Dr. Djallil Lounnas' new article, entitled "The Impact of ISIS on Algeria's Security Doctrine" and published in the Middle East Policy Journal, explores the evolution of Algerian security policies in the face of terrorism. In his paper, Dr. Lounnas argues that Algerian security services' strategy to combat terrorism based on the concept of national reconciliation reached its limits in 2013-2014. This change in policy, Lounnas claims, occurred within the larger context of Al Qaeda's weakened stance in Algeria's Islamic Maghreb and in the Sahel, and of the emergence of the more radical ISIS affiliates in Algeria, Libya, and Mali. The article is available through this link


NEASC Accreditation Celebration: The Achievements Exhibition.

Accreditation is no small thing, nor is its acquisition easily achieved. In order to attain such levels of excellence, an entire institution must come together and work towards a common goal.

In order to celebrate its recent NEASC accreditation, Al Akhawayn University in Ifrane recently organized an Institutional Accreditation Celebration wherein it arranged to demonstrate the myriad hurdles it overcame to achieve this new level of excellence. The cornerstone of this celebration laid in stressing the role played by each department, placing the onus on their individual accomplishments and how these have made Al Akhawayn what it is today.

To illustrate these many accomplishments, AUI organized an all-day Achievements Exhibition which took the form of placards covering the University’s main entrance. Each of these posters elucidated a different facet of the University so as to exemplify the diversity of the recent undertaking. The roll-ups showcased fifteen separate entities, including the three main schools—the School of Humanities and Social Sciences (SHSS), the School of Science and Engineering (SSE), and the School of Business Administration (SBA)— the Language Center (LC), the Student Activities Office (SAO), the Executive Education Center (EEC), the Institute of Economic Analysis and Prospective Studies (IEAPS), Student Life, Internationalization, Quality Assurance, Institutional Accreditation, Programmatic Accreditation, Human Capital, Community and Social Responsibility, Academic Supports, and Alumni.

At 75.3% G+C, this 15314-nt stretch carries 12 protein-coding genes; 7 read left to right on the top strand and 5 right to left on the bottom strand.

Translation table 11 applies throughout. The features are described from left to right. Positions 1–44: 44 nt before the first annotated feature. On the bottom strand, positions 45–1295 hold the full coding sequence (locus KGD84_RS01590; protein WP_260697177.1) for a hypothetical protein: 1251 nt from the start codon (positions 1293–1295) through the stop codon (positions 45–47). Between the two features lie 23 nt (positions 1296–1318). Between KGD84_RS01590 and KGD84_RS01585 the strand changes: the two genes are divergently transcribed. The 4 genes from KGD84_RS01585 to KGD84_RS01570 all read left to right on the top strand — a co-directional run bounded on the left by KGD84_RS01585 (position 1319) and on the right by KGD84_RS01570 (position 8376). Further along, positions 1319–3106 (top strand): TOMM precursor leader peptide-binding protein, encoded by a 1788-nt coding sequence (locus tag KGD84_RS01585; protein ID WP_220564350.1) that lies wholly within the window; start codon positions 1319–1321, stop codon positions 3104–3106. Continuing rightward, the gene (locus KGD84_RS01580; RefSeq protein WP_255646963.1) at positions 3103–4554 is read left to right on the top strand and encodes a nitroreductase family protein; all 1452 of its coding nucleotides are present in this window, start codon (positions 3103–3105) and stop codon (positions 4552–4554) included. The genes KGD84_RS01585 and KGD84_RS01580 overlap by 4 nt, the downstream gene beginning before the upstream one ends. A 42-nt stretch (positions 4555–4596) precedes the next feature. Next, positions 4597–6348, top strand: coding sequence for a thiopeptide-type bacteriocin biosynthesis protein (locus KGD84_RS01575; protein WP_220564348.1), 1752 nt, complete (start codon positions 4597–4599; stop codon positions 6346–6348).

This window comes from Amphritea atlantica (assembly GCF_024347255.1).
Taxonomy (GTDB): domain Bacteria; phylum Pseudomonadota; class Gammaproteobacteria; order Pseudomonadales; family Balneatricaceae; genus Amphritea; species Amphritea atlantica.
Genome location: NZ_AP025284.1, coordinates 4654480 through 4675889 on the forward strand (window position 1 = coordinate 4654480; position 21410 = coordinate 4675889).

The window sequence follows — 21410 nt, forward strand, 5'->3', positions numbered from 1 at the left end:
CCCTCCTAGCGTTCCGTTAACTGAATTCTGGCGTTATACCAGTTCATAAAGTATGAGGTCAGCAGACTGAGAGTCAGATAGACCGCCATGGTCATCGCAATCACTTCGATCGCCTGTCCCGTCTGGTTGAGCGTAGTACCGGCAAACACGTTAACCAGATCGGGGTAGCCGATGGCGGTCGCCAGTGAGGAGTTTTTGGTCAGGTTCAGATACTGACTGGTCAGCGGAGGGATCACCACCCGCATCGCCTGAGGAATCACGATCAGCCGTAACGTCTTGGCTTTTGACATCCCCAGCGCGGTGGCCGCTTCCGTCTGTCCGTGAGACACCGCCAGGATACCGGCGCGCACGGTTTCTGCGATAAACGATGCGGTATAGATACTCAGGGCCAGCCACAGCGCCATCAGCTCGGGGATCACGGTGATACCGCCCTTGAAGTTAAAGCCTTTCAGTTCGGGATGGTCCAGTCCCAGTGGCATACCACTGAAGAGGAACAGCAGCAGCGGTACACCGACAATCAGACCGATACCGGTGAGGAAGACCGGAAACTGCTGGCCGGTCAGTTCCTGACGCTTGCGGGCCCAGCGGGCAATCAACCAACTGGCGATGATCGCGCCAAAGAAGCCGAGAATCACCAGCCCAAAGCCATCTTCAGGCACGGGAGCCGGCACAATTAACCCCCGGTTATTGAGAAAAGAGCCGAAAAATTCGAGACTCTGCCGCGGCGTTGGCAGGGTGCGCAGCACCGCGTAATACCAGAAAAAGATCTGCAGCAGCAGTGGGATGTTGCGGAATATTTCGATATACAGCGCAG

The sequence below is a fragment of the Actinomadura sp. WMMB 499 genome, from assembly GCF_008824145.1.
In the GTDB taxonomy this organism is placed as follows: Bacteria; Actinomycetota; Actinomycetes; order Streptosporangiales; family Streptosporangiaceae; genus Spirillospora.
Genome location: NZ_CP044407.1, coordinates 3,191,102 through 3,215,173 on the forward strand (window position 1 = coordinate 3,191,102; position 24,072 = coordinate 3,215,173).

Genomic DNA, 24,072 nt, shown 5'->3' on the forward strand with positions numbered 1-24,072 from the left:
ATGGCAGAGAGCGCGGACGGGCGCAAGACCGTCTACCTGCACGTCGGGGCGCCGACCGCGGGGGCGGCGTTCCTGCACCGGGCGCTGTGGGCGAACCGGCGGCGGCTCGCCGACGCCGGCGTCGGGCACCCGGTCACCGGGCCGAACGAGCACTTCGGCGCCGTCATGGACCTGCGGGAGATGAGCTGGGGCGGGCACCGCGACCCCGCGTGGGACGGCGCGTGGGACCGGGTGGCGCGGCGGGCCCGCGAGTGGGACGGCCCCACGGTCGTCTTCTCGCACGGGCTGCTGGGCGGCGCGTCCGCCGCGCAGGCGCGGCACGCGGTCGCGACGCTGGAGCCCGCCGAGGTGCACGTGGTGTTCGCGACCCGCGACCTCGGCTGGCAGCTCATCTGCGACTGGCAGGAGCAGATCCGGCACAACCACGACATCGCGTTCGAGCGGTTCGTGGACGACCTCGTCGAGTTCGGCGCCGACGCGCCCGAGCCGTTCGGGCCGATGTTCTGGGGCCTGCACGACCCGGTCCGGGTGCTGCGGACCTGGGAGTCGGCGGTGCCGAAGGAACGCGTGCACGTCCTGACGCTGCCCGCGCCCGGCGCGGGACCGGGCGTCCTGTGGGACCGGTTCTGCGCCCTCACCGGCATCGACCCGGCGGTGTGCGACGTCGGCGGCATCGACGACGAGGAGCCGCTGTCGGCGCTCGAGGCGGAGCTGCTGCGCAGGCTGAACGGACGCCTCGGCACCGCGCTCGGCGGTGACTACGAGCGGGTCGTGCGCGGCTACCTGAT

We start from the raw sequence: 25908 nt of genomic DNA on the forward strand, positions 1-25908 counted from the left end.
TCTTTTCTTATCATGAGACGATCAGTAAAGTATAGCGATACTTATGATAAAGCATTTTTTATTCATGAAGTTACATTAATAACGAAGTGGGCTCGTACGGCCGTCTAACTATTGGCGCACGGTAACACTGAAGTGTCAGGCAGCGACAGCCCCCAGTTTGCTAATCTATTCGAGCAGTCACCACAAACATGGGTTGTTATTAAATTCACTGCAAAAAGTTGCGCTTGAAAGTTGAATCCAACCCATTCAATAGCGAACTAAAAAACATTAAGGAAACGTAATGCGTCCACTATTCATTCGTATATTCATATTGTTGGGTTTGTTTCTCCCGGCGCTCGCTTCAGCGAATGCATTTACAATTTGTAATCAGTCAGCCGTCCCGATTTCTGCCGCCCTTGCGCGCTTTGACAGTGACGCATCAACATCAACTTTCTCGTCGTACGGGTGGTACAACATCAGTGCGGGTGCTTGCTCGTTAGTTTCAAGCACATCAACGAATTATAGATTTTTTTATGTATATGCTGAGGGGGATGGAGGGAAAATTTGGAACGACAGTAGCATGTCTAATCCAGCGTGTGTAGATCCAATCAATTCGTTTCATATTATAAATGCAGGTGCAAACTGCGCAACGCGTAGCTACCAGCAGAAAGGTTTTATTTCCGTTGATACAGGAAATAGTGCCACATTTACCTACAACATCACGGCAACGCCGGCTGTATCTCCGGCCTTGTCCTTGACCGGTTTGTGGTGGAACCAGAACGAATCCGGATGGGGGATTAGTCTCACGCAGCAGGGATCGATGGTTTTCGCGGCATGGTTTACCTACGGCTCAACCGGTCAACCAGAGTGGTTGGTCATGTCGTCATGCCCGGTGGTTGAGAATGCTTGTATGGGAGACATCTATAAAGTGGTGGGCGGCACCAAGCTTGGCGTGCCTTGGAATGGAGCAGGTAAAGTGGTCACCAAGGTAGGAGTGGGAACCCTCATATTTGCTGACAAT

These different posters described the entities’ respective evolutions—how they came about, how they have changed over the years, as well as what they are today. They also supplied the entities’ mission statements and displayed the most noteworthy data. In the case of the SAO, for instance, their poster demonstrated how the office has moved and grown, and how the number of clubs has increased exponentially as a result of the student body’s expansion. Other posters, such as Academic Support’s, demonstrated the various supports offered to students on campus—from the Center for Learning Excellence to the Writing Center—as well as the amenities offered by each of those support centers.

Al Akhawayn is proud of its recent accreditation, but it is prouder still of the people that came together to make it happen. 

Written by Liam Reilly